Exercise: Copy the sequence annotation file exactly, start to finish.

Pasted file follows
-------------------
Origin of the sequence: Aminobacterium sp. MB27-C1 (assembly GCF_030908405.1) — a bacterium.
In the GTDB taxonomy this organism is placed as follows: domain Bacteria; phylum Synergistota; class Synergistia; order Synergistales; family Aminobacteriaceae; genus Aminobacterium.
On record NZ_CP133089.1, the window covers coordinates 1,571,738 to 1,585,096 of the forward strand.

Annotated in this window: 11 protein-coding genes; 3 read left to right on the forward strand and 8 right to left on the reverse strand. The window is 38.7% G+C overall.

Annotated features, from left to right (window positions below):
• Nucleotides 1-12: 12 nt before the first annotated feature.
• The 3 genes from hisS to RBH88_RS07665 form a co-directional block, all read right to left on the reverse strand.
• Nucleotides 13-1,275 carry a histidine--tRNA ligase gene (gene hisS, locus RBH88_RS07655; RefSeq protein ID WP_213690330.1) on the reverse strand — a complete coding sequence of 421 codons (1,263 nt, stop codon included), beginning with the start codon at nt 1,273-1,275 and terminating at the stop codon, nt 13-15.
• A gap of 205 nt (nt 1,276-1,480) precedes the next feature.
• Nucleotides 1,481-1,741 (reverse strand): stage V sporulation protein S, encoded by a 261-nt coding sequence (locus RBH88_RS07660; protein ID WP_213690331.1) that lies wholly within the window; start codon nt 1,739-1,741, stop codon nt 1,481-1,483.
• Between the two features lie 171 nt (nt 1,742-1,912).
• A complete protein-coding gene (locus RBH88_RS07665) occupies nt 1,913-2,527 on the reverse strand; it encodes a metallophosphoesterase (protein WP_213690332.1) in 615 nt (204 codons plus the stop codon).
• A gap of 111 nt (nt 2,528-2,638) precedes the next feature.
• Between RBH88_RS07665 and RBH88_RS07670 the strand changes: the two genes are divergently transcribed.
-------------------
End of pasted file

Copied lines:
Origin of the sequence: Aminobacterium sp. MB27-C1 (assembly GCF_030908405.1) — a bacterium.
In the GTDB taxonomy this organism is placed as follows: domain Bacteria; phylum Synergistota; class Synergistia; order Synergistales; family Aminobacteriaceae; genus Aminobacterium.
On record NZ_CP133089.1, the window covers coordinates 1,571,738 to 1,585,096 of the forward strand.

Annotated in this window: 11 protein-coding genes; 3 read left to right on the forward strand and 8 right to left on the reverse strand. The window is 38.7% G+C overall.

Annotated features, from left to right (window positions below):
• Nucleotides 1-12: 12 nt before the first annotated feature.
• The 3 genes from hisS to RBH88_RS07665 form a co-directional block, all read right to left on the reverse strand.
• Nucleotides 13-1,275 carry a histidine--tRNA ligase gene (gene hisS, locus RBH88_RS07655; RefSeq protein ID WP_213690330.1) on the reverse strand — a complete coding sequence of 421 codons (1,263 nt, stop codon included), beginning with the start codon at nt 1,273-1,275 and terminating at the stop codon, nt 13-15.
• A gap of 205 nt (nt 1,276-1,480) precedes the next feature.
• Nucleotides 1,481-1,741 (reverse strand): stage V sporulation protein S, encoded by a 261-nt coding sequence (locus RBH88_RS07660; protein ID WP_213690331.1) that lies wholly within the window; start codon nt 1,739-1,741, stop codon nt 1,481-1,483.
• Between the two features lie 171 nt (nt 1,742-1,912).
• A complete protein-coding gene (locus RBH88_RS07665) occupies nt 1,913-2,527 on the reverse strand; it encodes a metallophosphoesterase (protein WP_213690332.1) in 615 nt (204 codons plus the stop codon).
• A gap of 111 nt (nt 2,528-2,638) precedes the next feature.
• Between RBH88_RS07665 and RBH88_RS07670 the strand changes: the two genes are divergently transcribed.